While head lice remnants are uncommon, in 2004, evolutionary biologists revealed that they had discovered a 44-million-year-old feathered louse that bears some resemblance to lice prevalent on shorebird feathers at present.

And such infestations are traditionally attributed much farther. Experts examined the existing lice artifacts and chromosomal correlations with the current parasite to determine when precisely unique lice species originated.

Feathered louse, for instance, appears to have diverged from their piggyback ancestors around 115 and 130 million years ago, precisely about the era when small animals were burrowing through the prehistoric woodland, and feathered dinosaurs were fluttering about on earth.

Hence, feathered lice never had to modify much to stay up with the carriers since they first developed to feast on historic birds and feathered dinosaurs.

7. Cockroaches

Close-up Shot of a Cockroach
Close-up Shot of a Cockroach | Image Credit – Erik Karits

Cockroaches survived the numerous mass extinctions that occurred between the Permian and Triassic ages. This robust nature demonstrates that no matter how much we try, roaches have no elimination method. 

They were among the most predominant creatures some 360 million years ago throughout the Carboniferous epoch, while they were nearly twice as massive as they are now. What a nightmare, right?

8. Jellyfish

Jellyfish
Jellyfish | Image Credit – Jeffrey Hamilton

Jellyfish, also commonly known as sea jellies, are fascinating creatures, and we are all thrilled by their lifelines! These exotic sea creatures have existed for at least 500 million years or more. Their relics are exceedingly hard to trace since they are squishy and delicate organisms with a minimum of 95% fluid.

Sea jellies have a rudimentary architecture without nearly all of the characteristics that differentiate plants from animals, such as plasma, blood, heart, brain, and other essential systems. They have a simple connection of nerves to perceive their surroundings.

Jellyfish are the focus of many myths. However, one fact is inevitable: they are primed for hundreds of millions of years. Some researchers suggest that they are permanent, as long as external factors do not destroy them.

Sea jellies capture the attention because of their excellent adaptation and anticipated future survival. Heating, pressure, and acidification, which are triggering the extinction of several marine organisms, were never an issue for jellyfish due to an absence of complicated bodily systems.

Jellyfish flourish in warmer conditions and with low oxygen levels. These conditions strengthen their existence and expansion because their native predators, such as sea turtles, fish, and sharks, suffer from these dynamic changes and ultimately die or migrate.

9. Horseshoe Crab

Horseshoe Crab
Horseshoe Crab | Image Credit – Michael Browning

The horseshoe crab, which dates back 445 million years, has survived five mass extinctions and is the planet’s supreme winner. They are also not regular crustaceans in the traditional sense. Regardless of such existential superpowers, together with scorpions, tarantula, and fleas, the horseshoe crab belongs to the Chelicerata subphylum.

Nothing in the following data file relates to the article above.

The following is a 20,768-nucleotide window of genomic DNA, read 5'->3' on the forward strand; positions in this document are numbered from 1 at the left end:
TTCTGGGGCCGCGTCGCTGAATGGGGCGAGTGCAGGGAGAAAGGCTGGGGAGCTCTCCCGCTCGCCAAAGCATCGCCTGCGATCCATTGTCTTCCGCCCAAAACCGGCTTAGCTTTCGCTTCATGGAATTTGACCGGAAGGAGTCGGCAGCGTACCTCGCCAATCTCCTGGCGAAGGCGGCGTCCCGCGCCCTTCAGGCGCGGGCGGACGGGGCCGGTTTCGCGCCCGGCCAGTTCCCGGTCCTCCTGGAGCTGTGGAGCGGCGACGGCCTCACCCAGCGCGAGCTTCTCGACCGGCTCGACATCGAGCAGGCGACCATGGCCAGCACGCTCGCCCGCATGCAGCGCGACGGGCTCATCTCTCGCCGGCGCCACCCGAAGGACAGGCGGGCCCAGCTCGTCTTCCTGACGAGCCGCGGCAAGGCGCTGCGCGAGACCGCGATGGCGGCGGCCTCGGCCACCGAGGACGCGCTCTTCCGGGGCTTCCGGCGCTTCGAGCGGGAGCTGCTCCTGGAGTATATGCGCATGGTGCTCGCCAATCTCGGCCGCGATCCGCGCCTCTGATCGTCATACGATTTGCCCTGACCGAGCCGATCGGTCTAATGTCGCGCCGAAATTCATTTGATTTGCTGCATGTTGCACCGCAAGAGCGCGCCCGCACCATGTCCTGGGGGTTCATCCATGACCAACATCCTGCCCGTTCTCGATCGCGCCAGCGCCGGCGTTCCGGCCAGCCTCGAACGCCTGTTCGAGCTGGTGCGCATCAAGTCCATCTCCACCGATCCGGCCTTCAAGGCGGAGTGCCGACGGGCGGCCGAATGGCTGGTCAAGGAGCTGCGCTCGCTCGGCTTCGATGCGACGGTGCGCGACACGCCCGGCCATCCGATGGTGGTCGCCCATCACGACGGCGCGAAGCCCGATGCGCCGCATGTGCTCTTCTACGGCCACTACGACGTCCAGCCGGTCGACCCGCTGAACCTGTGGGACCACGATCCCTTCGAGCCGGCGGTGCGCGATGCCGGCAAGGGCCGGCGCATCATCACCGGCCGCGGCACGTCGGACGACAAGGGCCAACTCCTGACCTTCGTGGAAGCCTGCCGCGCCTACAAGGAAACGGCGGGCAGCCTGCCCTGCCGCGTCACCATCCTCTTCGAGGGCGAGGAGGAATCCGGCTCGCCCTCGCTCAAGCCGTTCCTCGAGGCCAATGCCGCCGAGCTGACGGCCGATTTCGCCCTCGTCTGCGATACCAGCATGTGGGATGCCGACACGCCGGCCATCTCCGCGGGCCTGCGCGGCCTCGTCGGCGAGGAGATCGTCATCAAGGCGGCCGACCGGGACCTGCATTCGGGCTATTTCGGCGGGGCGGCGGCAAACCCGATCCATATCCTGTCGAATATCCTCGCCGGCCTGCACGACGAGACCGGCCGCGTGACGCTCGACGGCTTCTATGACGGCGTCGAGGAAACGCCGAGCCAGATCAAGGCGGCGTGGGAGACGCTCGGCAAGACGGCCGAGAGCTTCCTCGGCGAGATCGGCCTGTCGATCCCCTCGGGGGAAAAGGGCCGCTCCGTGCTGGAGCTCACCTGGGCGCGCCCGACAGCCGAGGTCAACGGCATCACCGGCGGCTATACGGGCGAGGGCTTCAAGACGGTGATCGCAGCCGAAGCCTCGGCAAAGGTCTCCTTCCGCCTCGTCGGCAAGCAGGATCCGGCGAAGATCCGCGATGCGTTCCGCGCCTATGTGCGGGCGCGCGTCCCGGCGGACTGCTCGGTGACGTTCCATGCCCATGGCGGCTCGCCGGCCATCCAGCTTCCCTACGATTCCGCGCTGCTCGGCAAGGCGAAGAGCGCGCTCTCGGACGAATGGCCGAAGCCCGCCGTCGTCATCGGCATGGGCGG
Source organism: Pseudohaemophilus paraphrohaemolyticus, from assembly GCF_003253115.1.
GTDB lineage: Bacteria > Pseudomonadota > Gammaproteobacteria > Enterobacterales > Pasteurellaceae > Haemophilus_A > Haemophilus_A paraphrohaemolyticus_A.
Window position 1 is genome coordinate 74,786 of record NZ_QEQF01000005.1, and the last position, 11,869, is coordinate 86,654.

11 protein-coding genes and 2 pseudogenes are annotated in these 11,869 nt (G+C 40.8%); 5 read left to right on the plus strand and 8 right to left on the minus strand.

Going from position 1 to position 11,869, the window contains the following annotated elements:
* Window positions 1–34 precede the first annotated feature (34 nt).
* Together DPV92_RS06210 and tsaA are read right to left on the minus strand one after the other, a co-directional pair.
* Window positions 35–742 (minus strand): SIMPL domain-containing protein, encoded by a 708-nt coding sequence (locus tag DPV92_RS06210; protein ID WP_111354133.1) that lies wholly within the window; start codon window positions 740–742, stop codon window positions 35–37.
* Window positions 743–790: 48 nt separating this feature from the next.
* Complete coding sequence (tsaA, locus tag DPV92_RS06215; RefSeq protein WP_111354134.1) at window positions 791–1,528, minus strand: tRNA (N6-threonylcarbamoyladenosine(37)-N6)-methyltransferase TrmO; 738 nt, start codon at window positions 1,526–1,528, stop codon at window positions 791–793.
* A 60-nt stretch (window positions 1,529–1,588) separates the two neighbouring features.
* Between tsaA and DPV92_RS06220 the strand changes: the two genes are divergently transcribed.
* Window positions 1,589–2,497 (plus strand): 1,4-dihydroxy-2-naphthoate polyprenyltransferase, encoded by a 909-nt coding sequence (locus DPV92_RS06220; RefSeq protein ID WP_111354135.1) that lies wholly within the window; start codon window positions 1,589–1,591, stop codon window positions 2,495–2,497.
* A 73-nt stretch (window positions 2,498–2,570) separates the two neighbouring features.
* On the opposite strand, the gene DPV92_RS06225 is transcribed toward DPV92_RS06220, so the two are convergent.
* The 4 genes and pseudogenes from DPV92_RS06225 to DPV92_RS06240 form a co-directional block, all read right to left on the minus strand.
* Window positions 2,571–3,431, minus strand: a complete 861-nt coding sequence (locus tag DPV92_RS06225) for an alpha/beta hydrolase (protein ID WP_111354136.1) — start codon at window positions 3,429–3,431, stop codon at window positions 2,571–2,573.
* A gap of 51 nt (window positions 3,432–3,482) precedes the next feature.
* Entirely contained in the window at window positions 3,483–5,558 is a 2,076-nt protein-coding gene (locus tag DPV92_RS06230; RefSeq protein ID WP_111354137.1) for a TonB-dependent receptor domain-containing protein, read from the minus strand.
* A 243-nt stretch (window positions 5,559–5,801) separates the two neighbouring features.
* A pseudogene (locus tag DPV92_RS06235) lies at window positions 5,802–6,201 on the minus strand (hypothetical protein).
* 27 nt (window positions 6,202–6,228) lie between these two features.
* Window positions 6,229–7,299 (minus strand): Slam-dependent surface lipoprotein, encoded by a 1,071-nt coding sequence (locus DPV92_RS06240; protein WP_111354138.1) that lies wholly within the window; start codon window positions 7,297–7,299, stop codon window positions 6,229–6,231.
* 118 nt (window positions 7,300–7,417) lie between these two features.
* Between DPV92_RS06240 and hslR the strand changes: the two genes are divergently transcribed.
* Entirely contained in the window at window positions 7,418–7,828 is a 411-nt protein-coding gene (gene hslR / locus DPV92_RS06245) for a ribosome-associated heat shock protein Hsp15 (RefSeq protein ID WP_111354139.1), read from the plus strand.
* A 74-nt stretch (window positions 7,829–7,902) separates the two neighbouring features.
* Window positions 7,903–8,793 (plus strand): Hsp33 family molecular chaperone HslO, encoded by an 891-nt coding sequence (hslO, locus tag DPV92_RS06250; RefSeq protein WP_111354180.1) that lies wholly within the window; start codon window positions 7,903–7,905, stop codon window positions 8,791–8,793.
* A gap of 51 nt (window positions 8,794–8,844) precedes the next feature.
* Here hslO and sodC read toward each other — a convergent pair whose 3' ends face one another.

Despite popular belief that it is dangerous or can hurt intruders, the horseshoe crab is innocent. It merely uses its tail as a propeller to roll itself over if tossed on its backside. And, no, they do not prick or munch on your toes! And the most intriguing fact is that they have a total of ten eyes!

Aside from their attractive appearance, horseshoe crabs have been used in the biomedical sector, where their turquoise blood is utilized to diagnose bacterial poisons. Credit the primordial horseshoe crab for keeping you protected after an injection, immunization, or operation.

10. Sandhill Crane

Sandhill Cranes flying in a beautiful sky
Sandhill Cranes flying in a beautiful sky | Image Credit – Chris Briggs

The flight of these towering, gorgeous birds appears a pointed-tail dragon due to their lengthy limbs extending out further behind them.  

And, despite their regular appearance and lack of recognition as prehistoric birds, they are the earliest birds on earth. The sandhill crane relic dates back at least two and a half million years in support of the claim by experts.

Sandhill cranes commute in large numbers to their northern spawning zones every April. Kearney and Nebraska are some of their most crucial layover destinations. Over 500,000 birds will congregate here in one season to plump up in the farmlands in preparation for the long trek forward.

The flock will then appear to leave simultaneously, apparently due to some mysterious and unexplained communication. This event is one of the most amazing ecological spectacles on the planet.

To Wrap Up

If humans could journey back thousands of years in history, we would find several of these animals prospering and appearing very similar to how they do at present.

These ancient creatures have benefited from evolutionary changes to survive the ravages of time. Fossils, the preserved records of past events and species, have helped us identify these fighters of the time.

We have learned a lot from remains, especially those discovered in the ocean depths, which have encoded the required systems for surviving destructions for thousands of years. On the other hand, the universe keeps evolving as the years’ progress.

Perhaps these old inhabitants of the earth are now threatened by global warming, climate change, pollution, overfishing, etc. If they didn’t go extinct due to natural factors, human interference might bring them death.

(Last Updated on April 21, 2022 by Sadrish Dabadi)

Shradha Bhatta holds a Bachelors’s Degree in Social Work along with a Post-graduate degree in Project Management from Georgian College in Canada. Shradha enjoys writing on a variety of topics and takes pleasure in discovering new ideas. She likes traveling and spending time with nature. She is a very people-person who loves talking about climate change and alerting people to go green!